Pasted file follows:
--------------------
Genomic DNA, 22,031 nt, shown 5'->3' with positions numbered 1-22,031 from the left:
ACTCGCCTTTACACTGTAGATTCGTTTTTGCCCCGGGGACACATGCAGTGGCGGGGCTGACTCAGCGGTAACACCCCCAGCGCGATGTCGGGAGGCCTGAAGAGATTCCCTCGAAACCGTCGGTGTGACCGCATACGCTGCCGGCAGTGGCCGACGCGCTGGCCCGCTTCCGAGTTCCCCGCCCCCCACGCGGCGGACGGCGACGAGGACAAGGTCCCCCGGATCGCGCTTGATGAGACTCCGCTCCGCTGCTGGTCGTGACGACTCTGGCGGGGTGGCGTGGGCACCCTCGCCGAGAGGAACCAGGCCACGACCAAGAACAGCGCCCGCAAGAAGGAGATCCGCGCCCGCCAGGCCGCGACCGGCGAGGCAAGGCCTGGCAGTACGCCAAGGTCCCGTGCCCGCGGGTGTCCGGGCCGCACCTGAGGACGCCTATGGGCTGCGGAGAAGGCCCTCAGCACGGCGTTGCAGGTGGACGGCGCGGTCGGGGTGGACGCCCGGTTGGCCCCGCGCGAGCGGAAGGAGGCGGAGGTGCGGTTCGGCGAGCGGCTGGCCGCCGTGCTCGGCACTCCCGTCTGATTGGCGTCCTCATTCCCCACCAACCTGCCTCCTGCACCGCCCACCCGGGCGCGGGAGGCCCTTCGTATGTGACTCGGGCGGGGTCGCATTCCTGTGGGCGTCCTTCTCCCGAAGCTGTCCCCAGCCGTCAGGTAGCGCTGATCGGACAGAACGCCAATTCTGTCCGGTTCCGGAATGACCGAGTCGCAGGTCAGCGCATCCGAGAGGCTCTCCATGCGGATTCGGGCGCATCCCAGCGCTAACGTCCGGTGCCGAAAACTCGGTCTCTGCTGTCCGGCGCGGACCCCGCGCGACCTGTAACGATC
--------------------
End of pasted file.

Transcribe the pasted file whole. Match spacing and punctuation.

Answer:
Genomic DNA, 22,031 nt, shown 5'->3' with positions numbered 1-22,031 from the left:
ACTCGCCTTTACACTGTAGATTCGTTTTTGCCCCGGGGACACATGCAGTGGCGGGGCTGACTCAGCGGTAACACCCCCAGCGCGATGTCGGGAGGCCTGAAGAGATTCCCTCGAAACCGTCGGTGTGACCGCATACGCTGCCGGCAGTGGCCGACGCGCTGGCCCGCTTCCGAGTTCCCCGCCCCCCACGCGGCGGACGGCGACGAGGACAAGGTCCCCCGGATCGCGCTTGATGAGACTCCGCTCCGCTGCTGGTCGTGACGACTCTGGCGGGGTGGCGTGGGCACCCTCGCCGAGAGGAACCAGGCCACGACCAAGAACAGCGCCCGCAAGAAGGAGATCCGCGCCCGCCAGGCCGCGACCGGCGAGGCAAGGCCTGGCAGTACGCCAAGGTCCCGTGCCCGCGGGTGTCCGGGCCGCACCTGAGGACGCCTATGGGCTGCGGAGAAGGCCCTCAGCACGGCGTTGCAGGTGGACGGCGCGGTCGGGGTGGACGCCCGGTTGGCCCCGCGCGAGCGGAAGGAGGCGGAGGTGCGGTTCGGCGAGCGGCTGGCCGCCGTGCTCGGCACTCCCGTCTGATTGGCGTCCTCATTCCCCACCAACCTGCCTCCTGCACCGCCCACCCGGGCGCGGGAGGCCCTTCGTATGTGACTCGGGCGGGGTCGCATTCCTGTGGGCGTCCTTCTCCCGAAGCTGTCCCCAGCCGTCAGGTAGCGCTGATCGGACAGAACGCCAATTCTGTCCGGTTCCGGAATGACCGAGTCGCAGGTCAGCGCATCCGAGAGGCTCTCCATGCGGATTCGGGCGCATCCCAGCGCTAACGTCCGGTGCCGAAAACTCGGTCTCTGCTGTCCGGCGCGGACCCCGCGCGACCTGTAACGATC